Navigation
Suscribe
Menu Search Facebook Twitter
Search Close
Menu ALL SECTIONS
  • Capital Coahuila
  • Capital Hidalgo
  • Capital Jalisco
  • Capital Morelos
  • Capital Oaxaca
  • Capital Puebla
  • Capital Quintana Roo
  • Capital Querétaro
  • Capital Veracruz
  • Capital México
  • Capital Michoacán
  • Capital Mujer
  • Reporte Índigo
  • Estadio Deportes
  • The News
  • Efekto
  • Diario DF
  • Capital Edo. de Méx.
  • Green TV
  • Revista Cambio
Radio Capital
Pirata FM
Capital Máxima
Capital FM
Digital
Prensa
Radio
TV
X
Newsletter
Facebook Twitter
X Welcome! Subscribe to our newsletter and receive news, data, statistical and exclusive promotions for subscribers
World

House GOP Request Investigation Over Emails

FBI Director James Comey said last week that three of Clinton's emails carried classified markings

Hillary Clinton in March 2016, photo: commons.wikimedia
1 year ago

WASHINGTON — House Republicans on Monday formally asked the Justice Department to investigate Hillary Clinton and determine whether she lied to Congress, a fresh challenge certain to shadow the Democratic presidential candidate.

The GOP was furious that the FBI decided against pressing charges against Clinton over her handling of classified information when she relied on a private email server for government business during her tenure as secretary of state. Republicans vowed to press ahead just a few months before the November election.

Representatives Jason Chaffetz, a Republican from Utah, chairman of the Oversight panel, and Bob Goodlatte, a Republican from Virginia, head of the Judiciary Committee, said in a letter that “evidence collected by the FBI during its investigation of Secretary Clinton’s use of a personal email system appears to directly contradict several aspects of her sworn testimony.”

“In light of those contradictions, the department should investigate and determine whether to prosecute Secretary Clinton for violating statutes that prohibit perjury and false statements to Congress, or any other relevant statutes,” the two congressmen wrote.

Last October, in testimony to the House Benghazi panel, Clinton said she never sent or received emails marked as classified when she served as secretary of state. She also has said she only used one mobile device for emails and turned over all her work-related emails to the State Department.

FBI Director James Comey said she had multiple devices and investigators found thousands of work-related emails that had not been turned over. He told Congress last week that three of her emails carried classified markings.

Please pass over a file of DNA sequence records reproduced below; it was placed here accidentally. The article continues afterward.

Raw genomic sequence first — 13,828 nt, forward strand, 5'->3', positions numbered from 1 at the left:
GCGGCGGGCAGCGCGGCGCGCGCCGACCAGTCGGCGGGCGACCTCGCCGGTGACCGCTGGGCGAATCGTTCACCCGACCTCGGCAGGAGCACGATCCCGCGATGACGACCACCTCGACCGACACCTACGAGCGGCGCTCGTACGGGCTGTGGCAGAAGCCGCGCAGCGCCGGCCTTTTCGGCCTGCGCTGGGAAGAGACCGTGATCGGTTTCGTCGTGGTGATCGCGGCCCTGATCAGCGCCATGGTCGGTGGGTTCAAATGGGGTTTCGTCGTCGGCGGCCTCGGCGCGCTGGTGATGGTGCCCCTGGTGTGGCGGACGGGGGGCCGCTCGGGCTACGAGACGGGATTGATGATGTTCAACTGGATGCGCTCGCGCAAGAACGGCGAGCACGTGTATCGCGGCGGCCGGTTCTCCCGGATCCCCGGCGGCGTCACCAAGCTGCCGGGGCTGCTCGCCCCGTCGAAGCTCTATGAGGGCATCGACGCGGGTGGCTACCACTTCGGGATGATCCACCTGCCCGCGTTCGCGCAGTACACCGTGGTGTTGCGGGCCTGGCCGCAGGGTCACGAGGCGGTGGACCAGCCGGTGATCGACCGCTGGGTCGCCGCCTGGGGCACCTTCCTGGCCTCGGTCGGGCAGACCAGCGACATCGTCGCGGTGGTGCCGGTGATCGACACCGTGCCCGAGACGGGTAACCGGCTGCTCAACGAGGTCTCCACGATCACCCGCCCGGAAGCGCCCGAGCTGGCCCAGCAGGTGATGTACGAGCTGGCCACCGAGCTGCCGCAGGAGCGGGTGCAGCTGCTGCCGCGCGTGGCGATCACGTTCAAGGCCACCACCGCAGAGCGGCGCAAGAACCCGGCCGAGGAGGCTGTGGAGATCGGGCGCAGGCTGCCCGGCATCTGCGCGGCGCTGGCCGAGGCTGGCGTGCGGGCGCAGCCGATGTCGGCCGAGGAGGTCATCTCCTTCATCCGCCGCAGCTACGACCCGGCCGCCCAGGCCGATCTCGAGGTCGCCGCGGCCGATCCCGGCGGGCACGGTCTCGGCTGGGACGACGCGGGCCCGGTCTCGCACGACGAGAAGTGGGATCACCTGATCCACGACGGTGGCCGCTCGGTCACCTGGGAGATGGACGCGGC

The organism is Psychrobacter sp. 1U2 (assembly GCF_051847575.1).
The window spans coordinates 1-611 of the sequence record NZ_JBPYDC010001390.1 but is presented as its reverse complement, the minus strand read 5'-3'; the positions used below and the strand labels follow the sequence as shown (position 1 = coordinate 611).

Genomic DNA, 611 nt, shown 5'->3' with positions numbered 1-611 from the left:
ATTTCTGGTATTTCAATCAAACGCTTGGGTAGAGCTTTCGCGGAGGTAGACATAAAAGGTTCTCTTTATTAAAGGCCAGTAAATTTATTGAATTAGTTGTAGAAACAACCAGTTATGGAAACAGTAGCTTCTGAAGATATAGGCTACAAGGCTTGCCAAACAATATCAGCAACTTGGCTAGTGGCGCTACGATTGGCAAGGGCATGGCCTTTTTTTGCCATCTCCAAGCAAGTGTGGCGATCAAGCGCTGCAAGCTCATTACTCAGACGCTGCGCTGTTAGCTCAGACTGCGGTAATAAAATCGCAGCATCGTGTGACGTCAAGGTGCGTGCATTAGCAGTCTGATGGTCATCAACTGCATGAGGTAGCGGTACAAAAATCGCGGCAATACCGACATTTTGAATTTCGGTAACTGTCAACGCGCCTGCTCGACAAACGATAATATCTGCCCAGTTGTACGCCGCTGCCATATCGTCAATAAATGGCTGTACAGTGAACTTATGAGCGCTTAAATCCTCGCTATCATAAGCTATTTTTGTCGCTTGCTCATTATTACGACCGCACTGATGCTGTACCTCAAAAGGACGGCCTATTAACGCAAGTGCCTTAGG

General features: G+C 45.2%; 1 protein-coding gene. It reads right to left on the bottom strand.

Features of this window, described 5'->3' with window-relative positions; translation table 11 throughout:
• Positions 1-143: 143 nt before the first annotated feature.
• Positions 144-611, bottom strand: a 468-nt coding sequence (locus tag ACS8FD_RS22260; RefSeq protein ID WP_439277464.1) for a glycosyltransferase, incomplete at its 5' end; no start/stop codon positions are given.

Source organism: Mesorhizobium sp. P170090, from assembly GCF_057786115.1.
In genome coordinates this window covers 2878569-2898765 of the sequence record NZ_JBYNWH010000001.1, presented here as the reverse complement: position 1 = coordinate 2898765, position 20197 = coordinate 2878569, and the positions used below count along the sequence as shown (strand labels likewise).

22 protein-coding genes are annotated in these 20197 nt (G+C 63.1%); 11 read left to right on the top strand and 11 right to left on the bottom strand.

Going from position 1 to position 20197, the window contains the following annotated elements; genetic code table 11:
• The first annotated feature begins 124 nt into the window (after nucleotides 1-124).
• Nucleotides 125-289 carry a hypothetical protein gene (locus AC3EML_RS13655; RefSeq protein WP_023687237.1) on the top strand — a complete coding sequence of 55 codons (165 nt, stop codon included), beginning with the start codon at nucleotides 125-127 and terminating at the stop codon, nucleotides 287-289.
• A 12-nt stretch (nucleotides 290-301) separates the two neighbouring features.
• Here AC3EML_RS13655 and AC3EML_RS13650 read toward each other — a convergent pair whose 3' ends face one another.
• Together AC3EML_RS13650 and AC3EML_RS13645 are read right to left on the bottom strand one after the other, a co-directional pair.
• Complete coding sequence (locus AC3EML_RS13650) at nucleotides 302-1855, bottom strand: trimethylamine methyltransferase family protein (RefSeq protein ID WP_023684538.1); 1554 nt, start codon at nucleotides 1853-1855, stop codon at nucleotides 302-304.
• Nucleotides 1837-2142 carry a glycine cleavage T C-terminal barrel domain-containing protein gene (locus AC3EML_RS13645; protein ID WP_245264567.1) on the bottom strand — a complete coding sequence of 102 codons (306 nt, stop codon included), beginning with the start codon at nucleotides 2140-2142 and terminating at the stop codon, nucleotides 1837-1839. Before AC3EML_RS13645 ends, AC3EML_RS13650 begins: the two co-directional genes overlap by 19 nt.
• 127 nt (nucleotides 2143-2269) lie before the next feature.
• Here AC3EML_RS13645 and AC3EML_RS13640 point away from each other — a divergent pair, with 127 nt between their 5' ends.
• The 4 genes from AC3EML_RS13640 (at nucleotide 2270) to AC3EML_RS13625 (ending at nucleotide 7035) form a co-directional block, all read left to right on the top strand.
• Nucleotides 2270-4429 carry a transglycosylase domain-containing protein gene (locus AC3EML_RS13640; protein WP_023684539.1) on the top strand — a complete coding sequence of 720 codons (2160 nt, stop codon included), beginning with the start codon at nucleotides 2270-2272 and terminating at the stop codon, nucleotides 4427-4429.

The lawmakers’ letter was addressed to the U.S. Attorney for the District of Columbia, Channing D. Phillips. Last week, the Justice Department closed the investigation of Clinton after the yearlong FBI probe.

Comey said there were no grounds to prosecute Clinton but she and her aides had been “extremely careless” in their handling of classified information.

Clinton said last week that she exchanged emails with about 300 people, mostly at the State Department, who were experienced with handling classified information.

“They did not believe that (material in the emails) was classified, and I did not have a basis for second-guessing their conclusion,” Clinton told CNN. “I have no reason to believe they were careless.”

Referrals from Congress don’t automatically result in full-fledged investigations, but they have spurred some notable criminal probes and indictments. Former baseball pitcher Roger Clemens was indicted in 2010 on charges that he lied to Congress, though he was later acquitted, and the Justice Department investigated and later cleared former IRS official Lois Lerner following a referral from lawmakers.

Chaffetz also sent a letter to Comey seeking the investigative file from the probe.

Rep. Elijah Cummings of Maryland, the top Democrat on the Oversight committee, said in response to the criminal referral that “Republicans are so frustrated with the FBI’s unanimous decision that they are now completely unloading on Secretary Clinton with everything they’ve got — right before the presidential conventions.”

The GOP convention begins July 18. The Democratic convention is a week later.

Comments Whatsapp Twitter Facebook Share
More From The News
Business

Snow disrupts road, air travel in Englan ...

2 days ago
Business

German intelligence warns of increased C ...

2 days ago
Latest News

Early praise for 'The Last Jedi' after e ...

3 days ago
Sports

Winless Cologne wastes 3-goal lead to lo ...

3 days ago
Most Popular

Up to 90 Million More Takata Airbag Infl ...

By The Associated Press
Business

New Delivery App Rappi Says It's Not Sel ...

By Caitlin Donohue
Business

Global Markets Cautious as Investors Awa ...

By The Associated Press
Business

Ferrari CEO Opens the Door on Building U ...

By The Associated Press
Business

Coast of Yucatan Sees First Beached Whal ...

By Reuters
World